If I had (something that could be made to work as) a hammer

In a comment to my last post, Cedrick pointed out:

Though I certainly fall more on the hack side of things, I think the yack is nevertheless important and I engage in it daily with my classes. I say this with one caveat: as you suggest, code is a theoretical construct in itself. Anyone doing work in digital humanities work should be willing to understand and be involved in the coding side of things rather than just focusing on the surface of the tech being examined.

Right-o. And those who study literature should take creative writing classes. While I don’t (or haven’t) worked much in the digital humanities, I feel what Cedrick describes pretty often as I try to cobble a media piece to explore some idea I have and need to see and then my few skills fail me. But my previous post was mostly quibbling with the notion of hack as “just” composing. I wonder if hacking isn’t more like substantial revision, in which one discovers and exploits some potential in the thing that arises through some contingent exigency? Of course, composing is also about exploring potential, etc., but it doesn’t often get thought of in those terms (hence, the “just”). For me, revision is where the fun is. In these terms, body modification folks who’re “hacking the properties of the device they’re born with” are revising substantially, I’d say.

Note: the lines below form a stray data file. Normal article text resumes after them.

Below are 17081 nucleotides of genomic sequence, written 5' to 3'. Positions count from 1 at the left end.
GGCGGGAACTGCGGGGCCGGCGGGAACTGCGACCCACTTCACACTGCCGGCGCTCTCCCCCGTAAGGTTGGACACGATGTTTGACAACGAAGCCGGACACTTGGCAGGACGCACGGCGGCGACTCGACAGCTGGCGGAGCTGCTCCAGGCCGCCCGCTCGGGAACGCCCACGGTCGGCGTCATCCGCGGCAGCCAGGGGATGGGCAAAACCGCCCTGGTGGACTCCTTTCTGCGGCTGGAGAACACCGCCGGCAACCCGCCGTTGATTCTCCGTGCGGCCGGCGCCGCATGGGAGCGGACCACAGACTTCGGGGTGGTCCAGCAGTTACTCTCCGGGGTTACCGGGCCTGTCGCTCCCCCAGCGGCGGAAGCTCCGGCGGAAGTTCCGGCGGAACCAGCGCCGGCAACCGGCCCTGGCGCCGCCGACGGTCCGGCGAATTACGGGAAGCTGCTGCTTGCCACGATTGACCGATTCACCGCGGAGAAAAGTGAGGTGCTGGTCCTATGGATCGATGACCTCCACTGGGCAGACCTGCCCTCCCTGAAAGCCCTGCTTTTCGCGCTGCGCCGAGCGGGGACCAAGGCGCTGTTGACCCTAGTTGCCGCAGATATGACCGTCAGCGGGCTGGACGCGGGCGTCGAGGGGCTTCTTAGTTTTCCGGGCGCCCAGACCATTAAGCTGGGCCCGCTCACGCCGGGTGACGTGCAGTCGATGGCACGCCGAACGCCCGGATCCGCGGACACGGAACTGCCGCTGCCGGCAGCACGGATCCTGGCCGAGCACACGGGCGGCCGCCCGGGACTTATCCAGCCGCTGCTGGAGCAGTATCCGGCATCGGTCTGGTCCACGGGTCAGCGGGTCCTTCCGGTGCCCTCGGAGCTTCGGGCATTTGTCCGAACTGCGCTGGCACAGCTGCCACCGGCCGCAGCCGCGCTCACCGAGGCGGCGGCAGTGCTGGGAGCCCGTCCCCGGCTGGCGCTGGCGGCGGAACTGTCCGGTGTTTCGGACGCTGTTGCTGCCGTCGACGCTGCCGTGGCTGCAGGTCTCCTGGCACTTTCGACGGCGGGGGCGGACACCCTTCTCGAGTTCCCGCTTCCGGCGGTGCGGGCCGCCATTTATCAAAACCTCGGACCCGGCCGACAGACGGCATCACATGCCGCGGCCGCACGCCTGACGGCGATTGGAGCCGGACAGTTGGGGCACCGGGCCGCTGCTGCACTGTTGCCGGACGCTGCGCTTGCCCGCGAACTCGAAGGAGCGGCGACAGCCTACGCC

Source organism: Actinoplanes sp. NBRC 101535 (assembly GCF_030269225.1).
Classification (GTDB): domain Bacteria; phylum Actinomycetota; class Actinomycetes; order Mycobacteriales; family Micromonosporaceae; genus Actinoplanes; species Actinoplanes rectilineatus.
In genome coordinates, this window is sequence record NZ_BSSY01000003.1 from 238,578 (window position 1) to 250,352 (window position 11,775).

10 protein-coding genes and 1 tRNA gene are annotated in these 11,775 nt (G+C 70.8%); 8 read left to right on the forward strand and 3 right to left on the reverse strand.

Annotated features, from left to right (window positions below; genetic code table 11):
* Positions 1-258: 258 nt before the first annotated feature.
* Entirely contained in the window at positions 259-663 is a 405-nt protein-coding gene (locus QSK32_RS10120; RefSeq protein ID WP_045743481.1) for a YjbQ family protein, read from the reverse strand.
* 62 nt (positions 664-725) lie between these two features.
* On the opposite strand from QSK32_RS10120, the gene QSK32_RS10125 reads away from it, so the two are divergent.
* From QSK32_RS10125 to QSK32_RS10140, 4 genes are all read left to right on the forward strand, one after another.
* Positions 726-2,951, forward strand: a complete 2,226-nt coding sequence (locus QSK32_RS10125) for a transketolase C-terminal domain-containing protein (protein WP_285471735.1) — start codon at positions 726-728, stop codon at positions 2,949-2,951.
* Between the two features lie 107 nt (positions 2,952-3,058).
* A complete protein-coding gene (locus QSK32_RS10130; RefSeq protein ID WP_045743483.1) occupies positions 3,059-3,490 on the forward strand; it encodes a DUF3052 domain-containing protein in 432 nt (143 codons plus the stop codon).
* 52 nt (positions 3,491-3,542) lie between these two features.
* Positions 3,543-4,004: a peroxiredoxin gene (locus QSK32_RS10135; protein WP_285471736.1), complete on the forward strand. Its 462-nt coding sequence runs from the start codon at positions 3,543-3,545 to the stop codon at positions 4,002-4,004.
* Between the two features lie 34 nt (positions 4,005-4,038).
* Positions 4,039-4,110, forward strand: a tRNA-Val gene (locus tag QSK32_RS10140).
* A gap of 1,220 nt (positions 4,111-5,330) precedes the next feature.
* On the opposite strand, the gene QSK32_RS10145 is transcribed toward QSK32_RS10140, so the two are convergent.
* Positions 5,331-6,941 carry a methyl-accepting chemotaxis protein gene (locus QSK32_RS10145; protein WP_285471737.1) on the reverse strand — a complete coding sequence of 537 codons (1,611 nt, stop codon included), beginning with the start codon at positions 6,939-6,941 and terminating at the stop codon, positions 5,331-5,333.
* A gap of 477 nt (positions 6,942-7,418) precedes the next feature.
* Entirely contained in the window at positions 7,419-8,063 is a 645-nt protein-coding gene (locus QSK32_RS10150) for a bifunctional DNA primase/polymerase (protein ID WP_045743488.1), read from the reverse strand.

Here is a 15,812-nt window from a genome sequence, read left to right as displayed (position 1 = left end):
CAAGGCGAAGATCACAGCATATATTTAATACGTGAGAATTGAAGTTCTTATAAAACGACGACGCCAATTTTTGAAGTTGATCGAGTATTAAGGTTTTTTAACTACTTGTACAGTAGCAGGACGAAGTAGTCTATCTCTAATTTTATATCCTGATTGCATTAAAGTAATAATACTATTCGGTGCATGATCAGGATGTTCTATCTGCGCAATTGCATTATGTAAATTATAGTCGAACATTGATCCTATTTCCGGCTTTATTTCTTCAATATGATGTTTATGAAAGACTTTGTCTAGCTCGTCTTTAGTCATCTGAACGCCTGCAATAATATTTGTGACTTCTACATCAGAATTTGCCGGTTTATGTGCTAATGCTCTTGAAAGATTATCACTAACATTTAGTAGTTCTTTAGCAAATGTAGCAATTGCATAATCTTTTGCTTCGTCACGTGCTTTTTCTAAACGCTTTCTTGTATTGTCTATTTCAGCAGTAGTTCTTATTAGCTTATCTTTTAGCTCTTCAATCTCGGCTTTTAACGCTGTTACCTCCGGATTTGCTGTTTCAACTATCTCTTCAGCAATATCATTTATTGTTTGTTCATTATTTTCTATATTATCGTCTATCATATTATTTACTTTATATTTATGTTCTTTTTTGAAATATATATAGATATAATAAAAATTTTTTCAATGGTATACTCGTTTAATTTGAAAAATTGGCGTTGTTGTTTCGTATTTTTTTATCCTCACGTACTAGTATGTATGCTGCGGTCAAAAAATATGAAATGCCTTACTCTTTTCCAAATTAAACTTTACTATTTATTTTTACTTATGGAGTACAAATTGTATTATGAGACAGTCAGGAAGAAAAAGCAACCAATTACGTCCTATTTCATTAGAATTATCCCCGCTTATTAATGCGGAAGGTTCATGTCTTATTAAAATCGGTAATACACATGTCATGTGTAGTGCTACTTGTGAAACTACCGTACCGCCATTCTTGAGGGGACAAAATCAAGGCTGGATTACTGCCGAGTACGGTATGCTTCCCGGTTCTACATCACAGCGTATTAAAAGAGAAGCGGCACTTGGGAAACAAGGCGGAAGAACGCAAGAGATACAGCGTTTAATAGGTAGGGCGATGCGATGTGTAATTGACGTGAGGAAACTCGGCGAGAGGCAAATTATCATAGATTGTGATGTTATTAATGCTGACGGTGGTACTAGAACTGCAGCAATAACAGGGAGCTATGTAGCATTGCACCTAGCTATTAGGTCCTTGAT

One complaint about theory I found in the blog discussions used the axiom “when you have a hammer, everything looks like a nail.” That’s certainly a complaint, I guess, as it points out that, say, a post-colonial reading is going to treat its object as something postcolonial and maybe ignore other possibilities. But maybe hacking is more like “When you discover a nail, you start looking around for what can be used as a hammer”? That is, you reuse, re-purpose, exploit what you have available at that moment. My thought is, I guess, to align hack with rhetoric under the banner of contingency.

A side note is that the hack vs. yack argument reminds me very much of the creative writing vs. theory arguments from decades back. “Creative writers produce! Theory people just talk about our work after we’ve moved on.” Much like Ion, creative writers really like the ideas of inspiration, possession, individual genius. Theory folks just don’t get it. My first graduate hat was as an MFA poet who discovered (Lacanian) theory accidentally. I’ve since then balked at so easy a distinction. Back then, though, the creative writers bought the expensive chips and depended on all-natural authenticity.

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